Citizen groups from Ontario and Quebec sent Rumina Velshi, president of the Canadian Nuclear Safety Commission a searing critique of the case to approve a giant radioactive landfill on the Ottawa River, prior to its February 22 hearing. Not only is the documentation regarding the Near Surface Disposal Facility proposal so seriously flawed that it cannot possibly provide any reasonable basis for CNSC Commissioners to approve a licence, disposing of long-lived radioactive waste in landfills is prohibited by international safety standards.
Containing a million tonnes of mixed radioactive and hazardous waste, the radioactive dump would be enormous at 60 feet high. Canadian Nuclear Laboratories, a consortium of multinational corporations, produced studies concluding that the mound would only last a few hundred years, despite its contents remaining dangerously radioactive for thousands.
Key licensing documents have 11 critical flaws, ranging from a failure to provide detailed information about waste going into the dump (required under Nuclear Safety and Control Regulations) to a failure to note serious deficiencies in the siting process of addressing all hazard types and interactions between the new landfill and the surrounding environment.
You couldn’t find a worse site for the dump if you tried: it’s on the side of a hill, virtually surrounded by wetlands, and drains into the Ottawa River a kilometre away. Worse, the water table is mere inches subsurface in that location and the bedrock is highly fractured.
The site of the proposed facility also concerns Ottawa, Gatineau, Montreal, and all downstream communities sourcing drinking water from the Ottawa River. More than 140 municipalities–including three cosmopoles–and the Assembly of First Nations have passed resolutions of concern regarding (or in opposition of) the landfill proposal.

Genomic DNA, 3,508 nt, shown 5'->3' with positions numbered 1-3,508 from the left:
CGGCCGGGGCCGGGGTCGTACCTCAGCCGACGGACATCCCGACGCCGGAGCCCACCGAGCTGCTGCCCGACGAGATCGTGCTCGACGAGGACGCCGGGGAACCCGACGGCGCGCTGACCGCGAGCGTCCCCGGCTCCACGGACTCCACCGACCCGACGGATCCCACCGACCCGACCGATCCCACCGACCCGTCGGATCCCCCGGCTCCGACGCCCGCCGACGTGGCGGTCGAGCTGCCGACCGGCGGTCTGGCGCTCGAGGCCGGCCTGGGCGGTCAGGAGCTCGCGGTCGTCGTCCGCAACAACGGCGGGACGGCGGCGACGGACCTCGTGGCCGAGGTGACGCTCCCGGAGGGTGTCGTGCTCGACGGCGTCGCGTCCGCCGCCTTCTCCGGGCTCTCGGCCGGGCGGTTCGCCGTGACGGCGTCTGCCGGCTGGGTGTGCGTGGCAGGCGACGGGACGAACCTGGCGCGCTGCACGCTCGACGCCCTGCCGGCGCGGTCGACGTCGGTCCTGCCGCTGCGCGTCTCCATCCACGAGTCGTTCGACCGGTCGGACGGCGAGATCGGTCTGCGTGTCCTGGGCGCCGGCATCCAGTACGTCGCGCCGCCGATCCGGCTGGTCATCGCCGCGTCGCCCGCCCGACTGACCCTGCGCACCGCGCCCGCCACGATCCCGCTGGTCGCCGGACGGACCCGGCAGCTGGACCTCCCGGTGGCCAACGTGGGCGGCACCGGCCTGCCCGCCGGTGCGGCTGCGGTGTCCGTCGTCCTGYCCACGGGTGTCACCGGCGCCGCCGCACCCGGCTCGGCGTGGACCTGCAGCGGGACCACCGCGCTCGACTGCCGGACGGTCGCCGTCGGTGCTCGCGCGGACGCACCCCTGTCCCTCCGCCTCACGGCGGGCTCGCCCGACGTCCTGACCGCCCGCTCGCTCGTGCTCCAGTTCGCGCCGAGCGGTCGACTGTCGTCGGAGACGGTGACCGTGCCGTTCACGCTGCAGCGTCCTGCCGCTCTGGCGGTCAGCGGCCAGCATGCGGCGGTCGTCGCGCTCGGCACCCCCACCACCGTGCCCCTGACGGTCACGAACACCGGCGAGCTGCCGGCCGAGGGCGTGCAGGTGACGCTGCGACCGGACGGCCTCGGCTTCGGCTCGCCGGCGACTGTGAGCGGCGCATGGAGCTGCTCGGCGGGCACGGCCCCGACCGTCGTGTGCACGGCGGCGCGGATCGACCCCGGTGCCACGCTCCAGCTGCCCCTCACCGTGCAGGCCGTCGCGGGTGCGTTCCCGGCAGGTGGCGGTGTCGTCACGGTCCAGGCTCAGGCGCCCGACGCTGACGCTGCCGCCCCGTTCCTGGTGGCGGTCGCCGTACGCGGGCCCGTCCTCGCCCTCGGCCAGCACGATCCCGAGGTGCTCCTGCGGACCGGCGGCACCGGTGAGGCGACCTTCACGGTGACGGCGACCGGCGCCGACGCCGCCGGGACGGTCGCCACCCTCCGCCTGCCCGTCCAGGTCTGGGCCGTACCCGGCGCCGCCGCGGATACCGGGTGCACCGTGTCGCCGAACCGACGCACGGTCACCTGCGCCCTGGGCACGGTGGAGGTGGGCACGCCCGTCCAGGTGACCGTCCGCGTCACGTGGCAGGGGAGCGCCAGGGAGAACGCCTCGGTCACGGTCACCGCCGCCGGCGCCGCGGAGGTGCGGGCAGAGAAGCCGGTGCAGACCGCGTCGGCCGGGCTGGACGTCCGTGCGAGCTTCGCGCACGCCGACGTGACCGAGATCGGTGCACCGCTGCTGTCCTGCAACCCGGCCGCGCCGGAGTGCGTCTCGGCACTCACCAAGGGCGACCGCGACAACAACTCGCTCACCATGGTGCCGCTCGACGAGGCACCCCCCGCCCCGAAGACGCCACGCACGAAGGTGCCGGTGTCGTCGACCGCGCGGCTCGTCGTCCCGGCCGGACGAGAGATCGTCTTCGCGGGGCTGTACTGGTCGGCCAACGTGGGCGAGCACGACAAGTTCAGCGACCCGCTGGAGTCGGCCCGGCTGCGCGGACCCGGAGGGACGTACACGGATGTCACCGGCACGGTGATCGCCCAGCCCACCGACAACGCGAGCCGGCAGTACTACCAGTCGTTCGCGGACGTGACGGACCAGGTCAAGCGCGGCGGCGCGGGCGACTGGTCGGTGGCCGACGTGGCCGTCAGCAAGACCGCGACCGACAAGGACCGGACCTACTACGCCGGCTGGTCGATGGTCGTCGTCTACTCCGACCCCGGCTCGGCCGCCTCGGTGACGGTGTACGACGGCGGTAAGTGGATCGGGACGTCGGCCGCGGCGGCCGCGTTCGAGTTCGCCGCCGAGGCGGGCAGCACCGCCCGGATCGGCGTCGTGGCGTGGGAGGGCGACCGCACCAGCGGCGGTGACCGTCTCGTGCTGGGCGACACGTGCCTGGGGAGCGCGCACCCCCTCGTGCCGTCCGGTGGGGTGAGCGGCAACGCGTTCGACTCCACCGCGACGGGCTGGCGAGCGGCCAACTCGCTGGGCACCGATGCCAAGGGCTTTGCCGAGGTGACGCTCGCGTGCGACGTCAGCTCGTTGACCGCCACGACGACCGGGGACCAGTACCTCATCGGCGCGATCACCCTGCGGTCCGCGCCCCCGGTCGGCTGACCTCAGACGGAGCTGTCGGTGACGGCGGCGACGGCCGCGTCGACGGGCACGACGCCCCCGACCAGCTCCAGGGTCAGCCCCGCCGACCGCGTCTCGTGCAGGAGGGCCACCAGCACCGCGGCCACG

Scientist and researcher Ole Hendrickson, of Concerned Citizens of Renfrew County and Area, said there are a number of serious errors in the licensing documents, including a 1000-fold overestimate of radioactivity in nearby uranium ore bodies. “That gross overestimate is used by the proponent and the regulator to make the case that the giant mound would be less radioactive than surrounding rocks after a few hundred years,” Hendrickson said. “In fact, high-radioactivity waste contained in the dump would exceed levels in the surrounding rocks for thousands of years.”
The Quebec-based Ralliement contre la pollution radioactive also contributed findings to
the critique. The group is very concerned about the presence of cobalt-60, which will hold 98% of the initial radioactivity in the dump, before its radioactivity thereafter rapidly declines. Lead shielding is required to handle used cobalt-60 sources, because they emit intense gamma radiation that endangers workers. Physicist Ginette Charbonneau said that only low-level cobalt-60 sources could be accepted in an above-ground mound, noting that the criteria for accepting cobalt-60 in the dump must be tightened. Charbonneau also explained that disposing of long-lived radioactive substances like plutonium would also go against international standards and qualified it as a “senseless proposal.”
Part 2 of public hearings for the radioactive dump will begin May 31. Requests to intervene in the hearings must be submitted in writing to the CNSC by April 11, 2022.